Rep. Ryan insists, falsely, that his proposals are revenue neutral, but he bases this on the phoney-baloney claim that when it enacts his plan, Congress will close enough loopholes to make up the difference. He fails to mention a single one of those by name. (This is in contrast to the cuts in the plan, which are pretty clear. For instance, Chittum notes that the Urban Institute scored last year’s Ryan plan and put the number of those losing health insurance due to Medicaid cuts somewhere between 14 million and 27 million.)
Pundits who do not admit to sharing the far-right ideological assumptions that drive Rep. Ryan’s plans need to find a way around this rather significant problem; that it actually vastly expands the very deficit spending it purports to address. The New York Times‘s James Stewart does this by pretending that somehow the plan will raise taxes on the rich. In fact, this is not only nowhere to be found in the plan, but Ryan has explicitly ruled it out.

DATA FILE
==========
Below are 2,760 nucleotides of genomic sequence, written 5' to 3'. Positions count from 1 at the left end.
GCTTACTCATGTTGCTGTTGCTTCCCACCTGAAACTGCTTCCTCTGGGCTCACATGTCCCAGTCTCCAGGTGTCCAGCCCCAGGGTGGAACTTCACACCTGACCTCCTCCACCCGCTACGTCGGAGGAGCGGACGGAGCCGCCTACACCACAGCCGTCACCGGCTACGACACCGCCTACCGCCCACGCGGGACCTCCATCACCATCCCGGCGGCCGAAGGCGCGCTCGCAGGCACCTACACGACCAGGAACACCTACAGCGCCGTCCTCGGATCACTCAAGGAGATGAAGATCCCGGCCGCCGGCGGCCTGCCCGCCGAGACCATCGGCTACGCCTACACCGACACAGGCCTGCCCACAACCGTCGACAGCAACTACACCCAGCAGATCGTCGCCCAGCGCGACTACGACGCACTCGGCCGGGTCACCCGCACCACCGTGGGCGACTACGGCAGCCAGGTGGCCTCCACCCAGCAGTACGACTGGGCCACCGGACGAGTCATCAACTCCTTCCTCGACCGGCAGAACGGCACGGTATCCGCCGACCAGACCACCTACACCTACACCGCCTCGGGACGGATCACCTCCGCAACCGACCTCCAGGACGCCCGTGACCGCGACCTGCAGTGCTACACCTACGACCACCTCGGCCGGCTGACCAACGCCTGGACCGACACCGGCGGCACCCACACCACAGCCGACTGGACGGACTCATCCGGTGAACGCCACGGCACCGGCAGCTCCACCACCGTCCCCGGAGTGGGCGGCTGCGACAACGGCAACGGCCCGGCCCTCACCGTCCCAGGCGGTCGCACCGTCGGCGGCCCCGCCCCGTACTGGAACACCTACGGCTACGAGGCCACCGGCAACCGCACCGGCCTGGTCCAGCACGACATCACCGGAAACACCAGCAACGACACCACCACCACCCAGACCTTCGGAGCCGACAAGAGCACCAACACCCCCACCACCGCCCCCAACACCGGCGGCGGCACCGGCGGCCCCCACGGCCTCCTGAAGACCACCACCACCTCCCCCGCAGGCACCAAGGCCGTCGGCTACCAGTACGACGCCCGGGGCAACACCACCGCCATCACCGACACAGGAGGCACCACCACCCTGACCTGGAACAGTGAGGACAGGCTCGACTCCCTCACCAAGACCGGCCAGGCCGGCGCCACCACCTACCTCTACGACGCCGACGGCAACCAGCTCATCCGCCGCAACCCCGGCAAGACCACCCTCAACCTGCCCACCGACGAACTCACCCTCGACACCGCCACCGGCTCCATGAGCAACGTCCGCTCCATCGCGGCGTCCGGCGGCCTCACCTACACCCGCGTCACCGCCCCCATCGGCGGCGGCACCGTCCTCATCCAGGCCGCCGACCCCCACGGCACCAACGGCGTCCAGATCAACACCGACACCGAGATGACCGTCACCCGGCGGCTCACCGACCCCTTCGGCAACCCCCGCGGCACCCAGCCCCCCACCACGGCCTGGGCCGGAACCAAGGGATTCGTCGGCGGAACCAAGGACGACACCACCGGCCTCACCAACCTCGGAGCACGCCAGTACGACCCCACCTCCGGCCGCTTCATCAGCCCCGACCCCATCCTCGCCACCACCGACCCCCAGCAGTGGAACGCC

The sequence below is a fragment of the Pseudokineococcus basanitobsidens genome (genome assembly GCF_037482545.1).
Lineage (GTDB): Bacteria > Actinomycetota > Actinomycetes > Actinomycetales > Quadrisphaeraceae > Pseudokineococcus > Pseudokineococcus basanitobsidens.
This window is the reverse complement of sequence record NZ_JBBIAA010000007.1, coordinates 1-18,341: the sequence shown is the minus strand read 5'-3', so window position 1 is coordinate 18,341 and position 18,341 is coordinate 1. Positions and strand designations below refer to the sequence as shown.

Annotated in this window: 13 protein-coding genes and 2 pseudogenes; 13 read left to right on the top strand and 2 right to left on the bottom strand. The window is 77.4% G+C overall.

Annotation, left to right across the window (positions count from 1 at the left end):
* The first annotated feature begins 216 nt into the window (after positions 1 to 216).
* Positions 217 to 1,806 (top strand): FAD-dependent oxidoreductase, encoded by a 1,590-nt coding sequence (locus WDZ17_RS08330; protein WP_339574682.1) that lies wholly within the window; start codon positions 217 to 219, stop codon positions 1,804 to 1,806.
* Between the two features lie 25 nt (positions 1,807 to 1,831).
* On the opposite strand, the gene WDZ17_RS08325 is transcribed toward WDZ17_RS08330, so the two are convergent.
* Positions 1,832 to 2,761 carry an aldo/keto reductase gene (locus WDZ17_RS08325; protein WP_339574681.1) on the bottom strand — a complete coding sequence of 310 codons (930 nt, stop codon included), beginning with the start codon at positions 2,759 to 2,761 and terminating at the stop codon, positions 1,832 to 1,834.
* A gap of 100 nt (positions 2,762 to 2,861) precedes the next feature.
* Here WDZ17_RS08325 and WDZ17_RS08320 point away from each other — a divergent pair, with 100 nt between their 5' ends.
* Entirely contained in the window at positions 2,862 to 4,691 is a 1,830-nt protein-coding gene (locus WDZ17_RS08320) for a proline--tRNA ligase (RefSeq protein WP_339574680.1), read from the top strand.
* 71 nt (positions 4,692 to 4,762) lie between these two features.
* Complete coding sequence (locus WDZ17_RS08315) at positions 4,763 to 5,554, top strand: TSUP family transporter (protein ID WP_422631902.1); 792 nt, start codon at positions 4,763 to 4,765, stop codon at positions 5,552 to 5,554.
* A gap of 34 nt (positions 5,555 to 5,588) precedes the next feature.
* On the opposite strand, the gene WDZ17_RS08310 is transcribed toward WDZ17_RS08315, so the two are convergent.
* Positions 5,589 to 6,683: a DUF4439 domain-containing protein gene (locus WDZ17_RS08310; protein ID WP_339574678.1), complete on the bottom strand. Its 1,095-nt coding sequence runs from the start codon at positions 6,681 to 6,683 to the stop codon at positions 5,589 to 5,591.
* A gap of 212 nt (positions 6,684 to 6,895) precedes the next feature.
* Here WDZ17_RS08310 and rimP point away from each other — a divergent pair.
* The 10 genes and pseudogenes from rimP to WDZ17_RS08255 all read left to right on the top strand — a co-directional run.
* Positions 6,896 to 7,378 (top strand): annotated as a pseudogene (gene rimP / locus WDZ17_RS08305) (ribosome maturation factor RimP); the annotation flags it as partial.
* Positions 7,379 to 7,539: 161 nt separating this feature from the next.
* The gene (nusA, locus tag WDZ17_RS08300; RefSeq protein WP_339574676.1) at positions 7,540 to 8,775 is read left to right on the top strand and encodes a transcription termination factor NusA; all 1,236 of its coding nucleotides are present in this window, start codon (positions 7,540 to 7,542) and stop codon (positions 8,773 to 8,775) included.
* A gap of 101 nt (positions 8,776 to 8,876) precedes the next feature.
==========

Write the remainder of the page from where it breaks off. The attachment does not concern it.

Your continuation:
Stewart further argues that “on the spending side, the Ryan plan has many elements of the earlier bipartisan plan from a White House commission that said, ‘We must make Social Security solvent and sound, reduce the long-term growth of health care spending, and tackle the nation’s overwhelming debt burden.’”
Stewart fails to note, however, that a) that commission report was never released as it failed to receive the endorsement of its members, and b) the point of all such plans are not the stated goals but the means of achieving them. And given that the Simpson-Bowles commission contained significant raises in tax rates on the wealthy—while Ryan’s reduces them—and far smaller cuts on crucial social programs, the two plans have precious little in common at all.
Paul Krugman discerned a similar fiction-writing tendency in the pro-Ryan briefs of his colleague, David Brooks (whom he implies to be a “pseudo-reasonable apparatchik” without actually naming him, as that would be against internecine Times pundit fighting).